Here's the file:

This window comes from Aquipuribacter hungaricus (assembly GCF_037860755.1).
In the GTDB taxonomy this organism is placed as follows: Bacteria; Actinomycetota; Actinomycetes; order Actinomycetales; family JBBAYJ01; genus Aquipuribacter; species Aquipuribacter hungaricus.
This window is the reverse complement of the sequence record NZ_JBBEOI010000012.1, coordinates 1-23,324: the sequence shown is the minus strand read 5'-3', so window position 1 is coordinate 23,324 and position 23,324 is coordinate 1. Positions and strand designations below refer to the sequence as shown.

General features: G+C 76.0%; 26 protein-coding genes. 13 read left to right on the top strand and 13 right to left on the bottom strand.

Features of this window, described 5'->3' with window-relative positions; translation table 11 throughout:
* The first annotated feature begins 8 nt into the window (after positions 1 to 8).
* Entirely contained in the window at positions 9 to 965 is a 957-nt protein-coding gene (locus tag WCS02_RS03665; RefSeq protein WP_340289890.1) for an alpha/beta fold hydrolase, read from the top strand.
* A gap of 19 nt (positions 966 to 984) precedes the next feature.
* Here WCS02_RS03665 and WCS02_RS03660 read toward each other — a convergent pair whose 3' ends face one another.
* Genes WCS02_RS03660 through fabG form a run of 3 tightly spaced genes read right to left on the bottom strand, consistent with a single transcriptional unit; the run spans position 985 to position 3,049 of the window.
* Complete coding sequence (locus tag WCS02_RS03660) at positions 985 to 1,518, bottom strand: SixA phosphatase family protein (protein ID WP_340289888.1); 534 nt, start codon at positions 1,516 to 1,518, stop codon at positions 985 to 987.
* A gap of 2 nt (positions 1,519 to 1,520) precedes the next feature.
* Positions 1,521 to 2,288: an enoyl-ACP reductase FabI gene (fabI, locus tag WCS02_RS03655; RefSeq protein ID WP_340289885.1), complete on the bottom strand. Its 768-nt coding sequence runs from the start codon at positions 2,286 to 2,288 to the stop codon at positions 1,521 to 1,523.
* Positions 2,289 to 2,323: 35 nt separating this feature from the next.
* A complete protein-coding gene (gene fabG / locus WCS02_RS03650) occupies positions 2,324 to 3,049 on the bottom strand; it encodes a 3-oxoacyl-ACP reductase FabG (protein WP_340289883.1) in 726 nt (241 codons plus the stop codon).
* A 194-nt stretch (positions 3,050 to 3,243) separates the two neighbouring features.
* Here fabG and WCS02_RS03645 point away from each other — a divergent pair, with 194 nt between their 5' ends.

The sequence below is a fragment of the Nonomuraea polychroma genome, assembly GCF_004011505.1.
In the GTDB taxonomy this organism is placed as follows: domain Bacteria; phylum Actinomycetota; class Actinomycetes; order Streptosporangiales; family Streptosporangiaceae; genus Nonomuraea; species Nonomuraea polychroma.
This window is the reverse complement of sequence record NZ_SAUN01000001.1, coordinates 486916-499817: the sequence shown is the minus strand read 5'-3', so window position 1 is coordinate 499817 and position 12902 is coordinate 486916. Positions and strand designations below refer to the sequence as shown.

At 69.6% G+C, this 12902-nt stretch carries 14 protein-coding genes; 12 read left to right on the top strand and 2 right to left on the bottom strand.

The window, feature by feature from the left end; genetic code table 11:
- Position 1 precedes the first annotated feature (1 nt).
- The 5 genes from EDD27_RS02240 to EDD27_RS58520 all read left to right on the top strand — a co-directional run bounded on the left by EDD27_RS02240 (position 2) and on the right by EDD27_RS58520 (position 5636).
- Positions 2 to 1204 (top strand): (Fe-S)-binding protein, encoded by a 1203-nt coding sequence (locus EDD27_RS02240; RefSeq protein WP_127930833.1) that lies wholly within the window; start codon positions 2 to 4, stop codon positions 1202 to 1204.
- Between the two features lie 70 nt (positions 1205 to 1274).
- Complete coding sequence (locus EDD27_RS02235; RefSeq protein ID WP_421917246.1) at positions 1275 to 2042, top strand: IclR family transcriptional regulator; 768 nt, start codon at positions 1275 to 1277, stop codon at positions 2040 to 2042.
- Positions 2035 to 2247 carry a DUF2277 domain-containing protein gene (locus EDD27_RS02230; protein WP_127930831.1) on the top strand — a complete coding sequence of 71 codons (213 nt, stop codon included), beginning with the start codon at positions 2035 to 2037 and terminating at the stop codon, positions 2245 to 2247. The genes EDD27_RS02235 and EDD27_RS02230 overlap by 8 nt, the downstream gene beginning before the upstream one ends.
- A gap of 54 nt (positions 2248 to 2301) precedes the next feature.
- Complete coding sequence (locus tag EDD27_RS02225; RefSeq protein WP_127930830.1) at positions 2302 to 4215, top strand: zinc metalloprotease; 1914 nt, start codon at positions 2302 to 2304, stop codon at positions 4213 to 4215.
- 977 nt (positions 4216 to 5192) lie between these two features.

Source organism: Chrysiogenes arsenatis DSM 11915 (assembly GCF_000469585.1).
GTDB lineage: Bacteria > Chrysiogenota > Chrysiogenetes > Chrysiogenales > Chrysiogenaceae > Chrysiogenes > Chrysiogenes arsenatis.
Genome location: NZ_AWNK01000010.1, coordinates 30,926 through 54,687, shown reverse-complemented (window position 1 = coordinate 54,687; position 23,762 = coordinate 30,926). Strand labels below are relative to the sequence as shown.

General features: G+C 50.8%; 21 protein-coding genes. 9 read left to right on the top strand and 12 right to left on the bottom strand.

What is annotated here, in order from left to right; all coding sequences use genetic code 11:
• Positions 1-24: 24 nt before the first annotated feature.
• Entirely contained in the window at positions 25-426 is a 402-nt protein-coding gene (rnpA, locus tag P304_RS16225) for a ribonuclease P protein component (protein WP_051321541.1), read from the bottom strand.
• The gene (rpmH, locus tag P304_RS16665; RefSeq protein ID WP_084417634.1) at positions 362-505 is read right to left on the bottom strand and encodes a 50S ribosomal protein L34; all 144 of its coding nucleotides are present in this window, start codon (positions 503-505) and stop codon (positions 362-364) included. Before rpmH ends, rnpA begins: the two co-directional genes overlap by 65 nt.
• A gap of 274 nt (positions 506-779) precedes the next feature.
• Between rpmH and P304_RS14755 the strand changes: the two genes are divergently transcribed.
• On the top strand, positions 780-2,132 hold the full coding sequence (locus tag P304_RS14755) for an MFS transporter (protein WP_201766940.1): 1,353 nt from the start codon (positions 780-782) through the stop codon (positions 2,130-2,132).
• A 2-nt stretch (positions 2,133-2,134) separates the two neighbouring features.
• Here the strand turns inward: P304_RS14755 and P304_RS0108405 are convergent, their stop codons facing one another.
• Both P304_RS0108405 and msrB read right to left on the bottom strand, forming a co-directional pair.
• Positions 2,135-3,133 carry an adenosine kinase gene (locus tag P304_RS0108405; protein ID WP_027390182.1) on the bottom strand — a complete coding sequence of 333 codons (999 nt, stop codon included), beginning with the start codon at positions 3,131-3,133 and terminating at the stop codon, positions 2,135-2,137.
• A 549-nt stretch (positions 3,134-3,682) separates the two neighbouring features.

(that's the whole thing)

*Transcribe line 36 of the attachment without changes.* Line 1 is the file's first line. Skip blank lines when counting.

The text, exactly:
What is annotated here, in order from left to right; all coding sequences use genetic code 11: